Saturday, April 4, 2015

Power Companies In 19 States Are Ending Pay-As-You-Go Electricity

The new billing plans charge flat rates for electricity in a tier system based on typical usage, giving customers less financial incentive to conserve. Solar panel owners are crying foul over the new schemes.

Manuel Balce Ceneta / AP / Via

Solar panels are sprouting on rooftops across the country, thanks to plummeting costs. And in response to this solar revolution, many power companies are seeking dramatic changes in how they charge for electricity.

Nearly 600,000 United States homes and businesses generate their own solar power. In 42 states, if these solar users generate more electricity than they use, power companies are required to buy the excess. Some utilities have responded by imposing surcharges — $50 a month for Arizona residents, for example — causing an uproar in several states.

But a bigger fight is playing out in 19 states, where newly approved or proposed billing plans are changing how everyone — not just solar panel owners — pays for electricity.

For most people the changes will mean higher power bills, ranging from an 8% increase in a new Wisconsin plan to a 6% increase in a San Francisco one.

States colored in red have a plan or proposal to charge fixed-rate electricity prices. Those in yellow are expected to have proposals within two years, while those in orange have had recent public debates over electricity rates. States in gray have seen no moves toward the new pricing structure.

Environmental Law & Policy Center in Chicago

But here's the thing: These companies aren't just increasing the price per kilowatt hour. Instead, the new plans start out with a higher base monthly rate for everyone on the electrical grid, before the meter even starts running.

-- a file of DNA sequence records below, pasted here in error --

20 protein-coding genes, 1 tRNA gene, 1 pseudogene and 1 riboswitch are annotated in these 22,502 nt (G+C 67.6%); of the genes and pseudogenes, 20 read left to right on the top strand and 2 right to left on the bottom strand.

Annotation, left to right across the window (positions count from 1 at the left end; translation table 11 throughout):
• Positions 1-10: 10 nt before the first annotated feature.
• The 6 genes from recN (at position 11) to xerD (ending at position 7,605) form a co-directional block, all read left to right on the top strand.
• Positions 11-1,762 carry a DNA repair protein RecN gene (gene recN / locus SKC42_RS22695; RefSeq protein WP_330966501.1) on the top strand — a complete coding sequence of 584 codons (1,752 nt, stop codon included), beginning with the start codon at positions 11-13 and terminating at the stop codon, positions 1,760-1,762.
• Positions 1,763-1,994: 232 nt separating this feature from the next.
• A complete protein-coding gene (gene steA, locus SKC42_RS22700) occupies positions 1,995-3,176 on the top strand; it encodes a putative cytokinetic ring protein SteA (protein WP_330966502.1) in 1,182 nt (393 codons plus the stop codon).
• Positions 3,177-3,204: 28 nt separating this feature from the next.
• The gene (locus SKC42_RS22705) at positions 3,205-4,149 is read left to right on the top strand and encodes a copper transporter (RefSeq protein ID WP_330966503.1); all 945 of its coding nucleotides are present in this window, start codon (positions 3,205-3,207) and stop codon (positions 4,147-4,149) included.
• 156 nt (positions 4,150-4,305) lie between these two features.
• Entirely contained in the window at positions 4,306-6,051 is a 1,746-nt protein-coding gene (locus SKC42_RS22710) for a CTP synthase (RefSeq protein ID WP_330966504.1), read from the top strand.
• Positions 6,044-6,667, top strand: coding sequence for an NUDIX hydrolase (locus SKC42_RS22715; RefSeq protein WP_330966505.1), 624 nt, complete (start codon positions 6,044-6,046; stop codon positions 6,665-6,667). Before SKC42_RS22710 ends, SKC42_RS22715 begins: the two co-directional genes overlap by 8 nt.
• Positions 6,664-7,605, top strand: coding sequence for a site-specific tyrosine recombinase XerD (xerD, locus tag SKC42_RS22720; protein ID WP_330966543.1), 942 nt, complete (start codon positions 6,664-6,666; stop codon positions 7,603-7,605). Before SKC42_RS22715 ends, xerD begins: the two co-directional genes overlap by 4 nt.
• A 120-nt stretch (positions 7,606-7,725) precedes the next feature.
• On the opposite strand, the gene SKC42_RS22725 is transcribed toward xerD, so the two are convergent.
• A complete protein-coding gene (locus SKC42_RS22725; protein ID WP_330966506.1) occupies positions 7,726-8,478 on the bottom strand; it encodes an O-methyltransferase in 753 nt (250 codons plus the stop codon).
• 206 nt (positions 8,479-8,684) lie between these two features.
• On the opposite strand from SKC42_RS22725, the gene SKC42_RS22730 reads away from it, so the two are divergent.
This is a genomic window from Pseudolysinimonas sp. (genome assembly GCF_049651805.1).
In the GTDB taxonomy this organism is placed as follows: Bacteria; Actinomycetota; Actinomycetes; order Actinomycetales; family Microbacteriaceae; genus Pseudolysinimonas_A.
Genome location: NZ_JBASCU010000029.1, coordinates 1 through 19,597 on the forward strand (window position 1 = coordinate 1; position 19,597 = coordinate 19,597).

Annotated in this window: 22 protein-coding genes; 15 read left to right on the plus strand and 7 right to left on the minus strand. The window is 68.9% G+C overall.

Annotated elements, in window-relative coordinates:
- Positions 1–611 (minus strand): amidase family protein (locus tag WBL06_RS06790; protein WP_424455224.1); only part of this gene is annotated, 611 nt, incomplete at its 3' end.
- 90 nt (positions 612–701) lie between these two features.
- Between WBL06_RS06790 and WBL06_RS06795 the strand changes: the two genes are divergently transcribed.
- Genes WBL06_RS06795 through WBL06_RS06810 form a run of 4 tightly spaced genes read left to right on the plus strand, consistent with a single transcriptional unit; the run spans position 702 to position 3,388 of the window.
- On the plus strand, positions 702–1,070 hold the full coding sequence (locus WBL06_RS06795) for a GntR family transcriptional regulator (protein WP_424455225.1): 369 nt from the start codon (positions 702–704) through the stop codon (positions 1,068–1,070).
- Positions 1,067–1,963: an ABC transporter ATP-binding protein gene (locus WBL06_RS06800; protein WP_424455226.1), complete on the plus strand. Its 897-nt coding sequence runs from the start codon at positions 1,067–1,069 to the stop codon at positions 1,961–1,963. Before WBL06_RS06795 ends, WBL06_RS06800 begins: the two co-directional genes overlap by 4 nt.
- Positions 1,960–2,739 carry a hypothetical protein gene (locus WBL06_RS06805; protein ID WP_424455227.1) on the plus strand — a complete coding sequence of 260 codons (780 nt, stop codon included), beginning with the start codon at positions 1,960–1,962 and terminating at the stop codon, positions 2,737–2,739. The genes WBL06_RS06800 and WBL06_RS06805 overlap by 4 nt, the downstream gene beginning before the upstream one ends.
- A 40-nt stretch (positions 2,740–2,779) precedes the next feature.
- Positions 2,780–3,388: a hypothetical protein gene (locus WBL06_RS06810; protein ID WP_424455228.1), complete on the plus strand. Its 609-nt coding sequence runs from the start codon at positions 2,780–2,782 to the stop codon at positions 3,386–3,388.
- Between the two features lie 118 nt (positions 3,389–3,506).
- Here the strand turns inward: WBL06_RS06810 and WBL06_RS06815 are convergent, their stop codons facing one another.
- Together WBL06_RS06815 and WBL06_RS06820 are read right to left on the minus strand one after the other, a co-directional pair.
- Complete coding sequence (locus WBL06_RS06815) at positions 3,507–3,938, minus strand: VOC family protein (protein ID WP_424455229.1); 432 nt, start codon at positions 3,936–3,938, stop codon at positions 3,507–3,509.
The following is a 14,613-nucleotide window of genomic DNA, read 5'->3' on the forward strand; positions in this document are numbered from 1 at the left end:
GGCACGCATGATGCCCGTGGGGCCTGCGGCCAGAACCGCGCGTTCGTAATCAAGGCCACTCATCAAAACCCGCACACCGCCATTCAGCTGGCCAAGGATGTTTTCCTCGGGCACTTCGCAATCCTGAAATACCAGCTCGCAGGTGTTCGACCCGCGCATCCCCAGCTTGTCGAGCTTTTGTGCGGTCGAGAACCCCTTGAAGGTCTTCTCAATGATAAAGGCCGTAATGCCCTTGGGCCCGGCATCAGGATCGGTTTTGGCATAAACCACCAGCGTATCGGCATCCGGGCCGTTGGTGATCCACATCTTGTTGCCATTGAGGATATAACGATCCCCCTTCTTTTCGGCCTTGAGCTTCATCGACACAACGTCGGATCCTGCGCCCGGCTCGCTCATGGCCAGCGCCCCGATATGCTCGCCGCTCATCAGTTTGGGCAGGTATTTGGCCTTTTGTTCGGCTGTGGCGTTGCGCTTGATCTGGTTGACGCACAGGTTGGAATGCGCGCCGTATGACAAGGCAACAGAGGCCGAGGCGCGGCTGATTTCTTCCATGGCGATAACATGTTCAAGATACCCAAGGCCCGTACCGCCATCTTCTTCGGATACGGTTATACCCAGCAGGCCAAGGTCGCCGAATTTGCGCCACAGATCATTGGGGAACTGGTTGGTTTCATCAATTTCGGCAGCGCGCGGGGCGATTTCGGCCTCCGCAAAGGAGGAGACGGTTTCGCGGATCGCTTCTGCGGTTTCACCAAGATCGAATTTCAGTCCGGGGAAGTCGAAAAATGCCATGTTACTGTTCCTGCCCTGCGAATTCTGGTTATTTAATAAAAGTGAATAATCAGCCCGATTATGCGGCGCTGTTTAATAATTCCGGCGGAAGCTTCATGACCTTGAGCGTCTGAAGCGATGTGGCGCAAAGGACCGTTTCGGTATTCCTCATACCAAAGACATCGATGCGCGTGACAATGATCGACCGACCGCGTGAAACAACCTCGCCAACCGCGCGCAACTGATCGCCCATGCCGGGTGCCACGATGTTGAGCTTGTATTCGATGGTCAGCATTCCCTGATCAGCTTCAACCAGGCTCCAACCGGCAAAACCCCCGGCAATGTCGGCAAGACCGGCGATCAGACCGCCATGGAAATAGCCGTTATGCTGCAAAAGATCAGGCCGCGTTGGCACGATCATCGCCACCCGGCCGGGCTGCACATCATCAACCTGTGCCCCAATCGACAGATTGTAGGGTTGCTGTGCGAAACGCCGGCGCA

It's like a cell phone data plan, in which people are charged different flat rates depending on their typical usage, energy analyst Gregory Nemet of the University of Wisconsin, Madison, told BuzzFeed News.

A utility in Phoenix, for example, debuted a billing plan charging $18.50 a month as a base rate, on top of a complicated tier system based on usage. A typical summer month of 1,000 kilowatt hours of juice would cost $24 for the first 400, plus $41 for the next 400, and another $26 for the last 200.

"The result is that people have much weaker incentives to conserve energy," Nemet said, because they will have to pay a fixed price regardless. This change, he worries, may mean that fewer people will invest in efficient appliances and rooftop solar panels.

Industry critics say this billing switch is a deliberate attempt to hurt solar. "Why should I invest in solar panels if I have to pay about the same for electricity anyway?" Bradley Klein of the Environmental Law and Policy Center in Chicago told BuzzFeed News. "We see these rate changes as a troubling trend where utilities are trying to insulate their profits and invert the math on how solar pays back over time."

Some lawmakers are pushing back against the new plans, arguing that they're unfair to people who use less power, such as students, people living in apartments, and the elderly. Last week, Minnesota regulators approved a 4.6% increase per kilowatt hour for Xcel Energy, but nixed the company's request for a base rate charge. At the same time, a Connecticut legislative committee released a bill capping base rate charges at $10 a month.

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